We’ve talked about the 1950s, now let’s go back 125 years ago. Back then, the Swan Tavern occupied the East 800 block of Broad Street. Built in the late 1780′s, the Swan Tavern managed a remarkably long life until it was demolished in 1904. And, yes, notable people such as Thomas Jefferson and Edgar Allan Poe were known to have slept there and most likely to have enjoyed an evening cordial or two.
But more to the … read more »
Come on down to the Library of Virginia tomorrow night for what promises to be a fascinating discussion of the life and legacy of John Mitchell, Jr. For details, read the description below, taken from the Library’s calendar of events:
Early in the 20th century, the term “race man” described a public figure who promoted the interests of African Americans on every front. John Mitchell published the Richmond Planet from 1884 to 1929 and made it one of the most influential black newspapers of its time. Greg McQuade of Richmond news station WTVR moderates a conversation on this important figure with historian Roice Luke, biographer Ann Field Alexander, and journalist Brenda Andrews.
A reception follows the program and rarely seen editions of the Planet will be on display.
Most of us know John Mitchell, Jr. as the tireless “fighting” editor of the Richmond Planet, a newspaper he ran for 40 plus years beginning in the mid-1880′s. But Mitchell was a complex, multi-faceted person whose varied interests included a fascination for the Stanley Steamer, an automobile of the early 20th century that ran on steam produced by a vertical fire-tube boiler.
The Richmond Times-Dispatch has a great article that focuses specifically on John Mitchell, Jr. and the Stanley Steamers he owned during his lifetime.
The automobile’s steam boiler mechanism was based on technologies that had existed for decades, so it’s no surprise that someone would develop a personal vehicle based on the same concepts that drove railroad locomotives and factory motors. For an informative master class on the workings of a classic Stanley Steamer, check out Jay Leno’s Garage where he shows you all the necessary steps to getting the vehicle steamed up and ready to roll: http://www.youtube.com/watch?v=5Me8b0ed59s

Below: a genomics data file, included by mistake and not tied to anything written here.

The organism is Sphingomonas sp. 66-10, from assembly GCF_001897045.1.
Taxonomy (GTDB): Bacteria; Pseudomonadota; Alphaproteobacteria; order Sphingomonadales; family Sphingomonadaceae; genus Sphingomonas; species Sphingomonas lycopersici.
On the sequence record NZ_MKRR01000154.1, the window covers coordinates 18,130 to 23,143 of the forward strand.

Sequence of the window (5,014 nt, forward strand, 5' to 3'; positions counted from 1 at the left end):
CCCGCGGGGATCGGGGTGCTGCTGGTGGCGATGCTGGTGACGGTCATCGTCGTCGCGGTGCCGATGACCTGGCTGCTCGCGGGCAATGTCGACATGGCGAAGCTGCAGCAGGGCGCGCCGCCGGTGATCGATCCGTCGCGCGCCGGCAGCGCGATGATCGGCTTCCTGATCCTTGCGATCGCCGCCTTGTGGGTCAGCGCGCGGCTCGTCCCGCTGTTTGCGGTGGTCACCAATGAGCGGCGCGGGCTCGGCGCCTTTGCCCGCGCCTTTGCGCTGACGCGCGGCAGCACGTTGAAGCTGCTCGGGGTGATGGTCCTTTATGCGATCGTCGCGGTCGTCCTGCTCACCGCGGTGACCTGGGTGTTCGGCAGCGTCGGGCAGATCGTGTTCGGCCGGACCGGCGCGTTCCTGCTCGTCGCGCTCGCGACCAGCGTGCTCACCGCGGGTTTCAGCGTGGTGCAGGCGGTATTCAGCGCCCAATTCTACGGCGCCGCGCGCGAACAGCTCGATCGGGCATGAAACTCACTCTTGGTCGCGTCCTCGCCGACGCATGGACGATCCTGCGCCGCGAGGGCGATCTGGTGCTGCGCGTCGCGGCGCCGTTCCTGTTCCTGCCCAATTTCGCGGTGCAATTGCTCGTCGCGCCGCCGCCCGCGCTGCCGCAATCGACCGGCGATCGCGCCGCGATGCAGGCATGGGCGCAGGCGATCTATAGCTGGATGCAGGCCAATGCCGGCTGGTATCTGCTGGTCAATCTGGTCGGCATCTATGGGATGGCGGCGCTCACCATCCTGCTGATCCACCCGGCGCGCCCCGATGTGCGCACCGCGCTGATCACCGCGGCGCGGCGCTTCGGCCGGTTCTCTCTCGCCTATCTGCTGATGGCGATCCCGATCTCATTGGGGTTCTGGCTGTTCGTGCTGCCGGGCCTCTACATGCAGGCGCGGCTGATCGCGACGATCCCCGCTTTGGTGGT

To-date, thousands of pages (1889-1910) of the Richmond Planet have been made available online at Chronicling America and well over 300,000 pages of Virginia imprint newspapers which makes up the Newspaper Project and the Library’s contribution to the National Digital Newspaper Program.
In 1902 Louisiana became the first to pass a statewide statute requiring mandatory segregation of streetcars, followed by Mississippi in 1904. That same year, Virginia authorized, but did not require, segregated streetcars in all of its cities, leaving it up to companies to decide whether or not they would segregate their services. On April 17, 1904, the Times Dispatch printed the article “Separate the Races” on page seventeen of its Sunday edition, in which the Virginia Passenger and Power Company outlined a new set of rules. The Company surely hoped its new policy to enforce racial segregation on its cars would go unnoticed by Richmond’s populace. Instead, the company’s new regulations led to a citywide boycott of its services and most likely hastened its financial demise.
“This company has determined to avail itself of the authority given by a recent state law to separate white and colored passengers,” read its statement in the Times Dispatch, “and to set apart and designate in each car certain portions of the car or certain seats for white passengers and certain other portions or certain seats for colored passengers. . .The conductors have the right to require passengers to change their seats as often as may be necessary for the comfort and convenience of the passengers and satisfactory separation of the races.” White riders were to sit in the front of cars, while black riders were to sit in the back, but because there were no permanent partitions on the cars, conductors had the authority to assign seats as the ebb and flow of black and white riders shifted. This gave conductors the power to play a “bizarre game of musical chairs with passengers.” The company’s new regulations also gave conductors the authority to arrest or forcibly remove anyone who did not comply … read more »
Evergreen Cemetery is located a few miles from downtown Richmond and even farther from Monument Avenue. Much of the cemetery is overgrown by junk trees, ivy, brambles and kudzu. In a small clearing is a tallish grave stone in the form of a cross and this is where Maggie Walker is buried.
And nearby is the newly placed gravestone to John Mitchell, Jr., one of the towering figures in Virginia’s African American history.
Until recently the cemetery had been overrun by creeping nature and the inexorable effects of time and human neglect.
But if you read any one issue of the Richmond Planet, it becomes clear that John Mitchell, Jr. should not be neglected or forgotten. As editor and publisher of the Planet from 1885 to 1925, Mitchell carried out a life story that is the stuff of fiction. As one colleague put it, if you summarized his life in a couple of pages, one would swear it was mostly made up.
And so, on a blustery Saturday, February 25, 2012, a few family members and interested onlookers attended a simple, yet heartfelt ceremony to commemorate the unveiling of a new grave marker for John Mitchell, Jr., a ceremony that serves in a humble way to give the “fighting editor” his due, 83 years after his death in 1929.
To browse through hundreds of issues of the Richmond Planet and other historical newspapers, visit Chronicling America, a searchable online database with nearly 5 million pages and more than 725 titles from around the country. And visit the Library of Virginia’s web exhibit about Mitchell, “Born in the Wake of Freedom.“… read more »